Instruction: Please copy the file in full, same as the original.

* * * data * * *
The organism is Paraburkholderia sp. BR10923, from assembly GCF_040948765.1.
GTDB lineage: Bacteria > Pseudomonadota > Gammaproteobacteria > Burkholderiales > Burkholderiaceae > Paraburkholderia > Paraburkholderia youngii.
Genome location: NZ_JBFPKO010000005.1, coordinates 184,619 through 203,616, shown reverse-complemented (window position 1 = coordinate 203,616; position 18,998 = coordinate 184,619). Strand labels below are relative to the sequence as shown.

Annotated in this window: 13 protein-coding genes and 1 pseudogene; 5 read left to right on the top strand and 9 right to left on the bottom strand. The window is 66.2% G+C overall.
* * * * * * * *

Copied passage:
The organism is Paraburkholderia sp. BR10923, from assembly GCF_040948765.1.
GTDB lineage: Bacteria > Pseudomonadota > Gammaproteobacteria > Burkholderiales > Burkholderiaceae > Paraburkholderia > Paraburkholderia youngii.
Genome location: NZ_JBFPKO010000005.1, coordinates 184,619 through 203,616, shown reverse-complemented (window position 1 = coordinate 203,616; position 18,998 = coordinate 184,619). Strand labels below are relative to the sequence as shown.

Annotated in this window: 13 protein-coding genes and 1 pseudogene; 5 read left to right on the top strand and 9 right to left on the bottom strand. The window is 66.2% G+C overall.